“It took me a long time to convince the government to invest in the population and in the country and not in themselves,” he said.

With time, Taib’s work expanded to other countries, including the Ivory Coast, Senegal, and Mozambique.

When he began working with children in 2006, Taib gained a firsthand look at the appalling infant mortality rates in Angola. He began searching for ways to bring children with holes in their hearts to Israel for surgery. He eventually connected with SACH, and since then he has worked to bring hundreds of children from Africa to Israel.

Taib founded the Mitrelli Group in 2012, which designs and implements a range of sustainable projects across Africa. These include state-of-the-art hospitals, water infrastructure, schools, communications networks, and more. Around 150 Israelis live in Africa working on Mitrelli projects, Taib said.

For Taib, who became president of SACH – Africa in 2017, investment and aid work in Africa has significant benefits for Israel beyond the humanitarian goals.

“I helped significantly in a few countries in Africa so they’d vote for Israel to join the African Union as an observer state,” he said.

In July, Israel announced it would become a member with observer status in the African Union. Until 2002, Israel was an observer member of the Organization of African Unity, until it was dissolved and replaced by the African Union.

Children from Ethiopia, Tanzania, Nigeria, Kenya, Kosovo, Uganda and Zambia being treated in Holon, pose with their guardians in June 2021. (Courtesy Save a Child’s Heart)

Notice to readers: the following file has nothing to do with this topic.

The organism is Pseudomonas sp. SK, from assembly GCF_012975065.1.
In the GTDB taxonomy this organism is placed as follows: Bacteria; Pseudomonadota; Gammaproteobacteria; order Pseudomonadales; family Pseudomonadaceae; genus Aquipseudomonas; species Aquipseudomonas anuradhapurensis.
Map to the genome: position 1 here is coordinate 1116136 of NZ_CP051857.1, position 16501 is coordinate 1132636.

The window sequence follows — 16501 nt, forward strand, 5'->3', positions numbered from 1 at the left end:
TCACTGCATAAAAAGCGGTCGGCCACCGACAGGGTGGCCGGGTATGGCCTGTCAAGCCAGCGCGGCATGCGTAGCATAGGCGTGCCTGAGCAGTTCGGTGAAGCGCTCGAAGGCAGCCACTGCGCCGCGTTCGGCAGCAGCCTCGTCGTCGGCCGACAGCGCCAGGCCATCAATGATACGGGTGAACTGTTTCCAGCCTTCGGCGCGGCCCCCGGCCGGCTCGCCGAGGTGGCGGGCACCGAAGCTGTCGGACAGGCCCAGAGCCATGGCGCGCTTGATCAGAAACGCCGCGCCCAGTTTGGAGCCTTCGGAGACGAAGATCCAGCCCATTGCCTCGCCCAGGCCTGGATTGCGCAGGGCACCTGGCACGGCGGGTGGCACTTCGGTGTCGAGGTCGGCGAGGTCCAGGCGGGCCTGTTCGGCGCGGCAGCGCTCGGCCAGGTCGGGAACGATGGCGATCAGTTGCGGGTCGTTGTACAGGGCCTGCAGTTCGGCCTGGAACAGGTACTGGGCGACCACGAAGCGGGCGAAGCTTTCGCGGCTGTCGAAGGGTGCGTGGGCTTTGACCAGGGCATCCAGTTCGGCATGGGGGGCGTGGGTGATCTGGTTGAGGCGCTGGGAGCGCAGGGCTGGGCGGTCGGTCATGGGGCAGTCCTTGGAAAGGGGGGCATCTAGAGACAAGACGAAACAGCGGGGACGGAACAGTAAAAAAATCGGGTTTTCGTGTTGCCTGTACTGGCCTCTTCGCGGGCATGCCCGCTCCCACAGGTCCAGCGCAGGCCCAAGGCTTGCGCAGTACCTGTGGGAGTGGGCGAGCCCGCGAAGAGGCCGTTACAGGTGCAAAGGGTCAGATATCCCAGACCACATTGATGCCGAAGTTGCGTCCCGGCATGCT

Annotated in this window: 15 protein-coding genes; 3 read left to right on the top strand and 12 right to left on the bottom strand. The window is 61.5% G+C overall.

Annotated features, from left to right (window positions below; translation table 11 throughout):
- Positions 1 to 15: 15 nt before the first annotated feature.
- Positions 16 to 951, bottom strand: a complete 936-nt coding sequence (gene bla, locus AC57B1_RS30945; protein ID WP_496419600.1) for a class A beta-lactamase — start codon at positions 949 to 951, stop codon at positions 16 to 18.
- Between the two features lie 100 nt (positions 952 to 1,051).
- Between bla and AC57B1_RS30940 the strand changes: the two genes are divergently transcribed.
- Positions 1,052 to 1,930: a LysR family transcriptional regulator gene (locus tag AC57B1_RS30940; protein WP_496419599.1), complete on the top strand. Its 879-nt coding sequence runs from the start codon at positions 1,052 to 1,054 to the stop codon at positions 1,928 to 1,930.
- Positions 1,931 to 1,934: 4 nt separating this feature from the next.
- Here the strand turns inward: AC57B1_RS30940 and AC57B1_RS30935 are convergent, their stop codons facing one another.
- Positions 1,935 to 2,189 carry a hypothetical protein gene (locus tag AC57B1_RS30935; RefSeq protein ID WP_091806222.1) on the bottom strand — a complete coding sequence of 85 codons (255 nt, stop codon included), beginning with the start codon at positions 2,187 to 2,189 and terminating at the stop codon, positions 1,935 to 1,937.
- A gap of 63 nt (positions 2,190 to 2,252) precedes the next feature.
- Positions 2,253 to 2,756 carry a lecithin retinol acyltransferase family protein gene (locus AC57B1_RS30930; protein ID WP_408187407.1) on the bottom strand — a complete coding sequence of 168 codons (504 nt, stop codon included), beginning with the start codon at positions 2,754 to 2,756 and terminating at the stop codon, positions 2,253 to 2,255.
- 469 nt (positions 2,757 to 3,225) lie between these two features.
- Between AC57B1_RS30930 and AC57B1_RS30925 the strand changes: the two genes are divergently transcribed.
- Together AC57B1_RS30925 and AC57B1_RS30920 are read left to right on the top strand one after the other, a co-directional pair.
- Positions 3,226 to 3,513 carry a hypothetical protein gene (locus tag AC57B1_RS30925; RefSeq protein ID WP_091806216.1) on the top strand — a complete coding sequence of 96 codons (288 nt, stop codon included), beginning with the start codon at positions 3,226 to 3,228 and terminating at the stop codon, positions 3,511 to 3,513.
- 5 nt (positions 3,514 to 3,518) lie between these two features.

It also does wonders for Israel’s reputation in the continent. “They very much like us, treat us with great respect in all the countries we work with,” Taib said.

He also wants Israelis to understand the agricultural, mining, and economic potential in Africa. “We try to stay under the radar. It’s more important for us to do than to show what we are doing. But in recent years I think we are missing here in Israel what is happening in Africa — that is why I decided to slowly publicize our activities in Africa.”

“The recent activities to bring a humanitarian delegation of sick children from Congo is just one example of many which Haim has committed himself to as president of Save A Child’s Heart-Africa and as a private citizen,” Simon Fisher, SACH Executive Director, told The Times of Israel.

“He has worked to strengthen ties between Israel and the Democratic Republic of Congo, and renewed cooperation around saving lives.”

Fisher and Taib have also worked to train local medical staff in African nations, and send doctors to treat children in their home countries. In November 2019, they sent a team of cardiothoracic surgeons and pediatric cardiologists to Ethiopia to perform surgeries on dozens of children in Addis Ababa. At the end of the week of surgeries, said Fisher, hundreds of Ethiopians whose lives were saved by SACH in Israel came for an emotional event in the capital, some with their families in tow.

Since its inception, SACH has saved over 6,000 children from countries and has brought over 140 medical professionals to Israel for training.

Over the past year and a half, the Mitrelli Group has built five COVID-19 field hospitals across Angola, which have now expanded to provide other kinds of care as well.

“At the end of the day,” he explained, “what we are trying to do is to bring the knowledge, the experience, our soul to Africa, to try to do the best that we can to help people progress and have a slightly better quality of life.”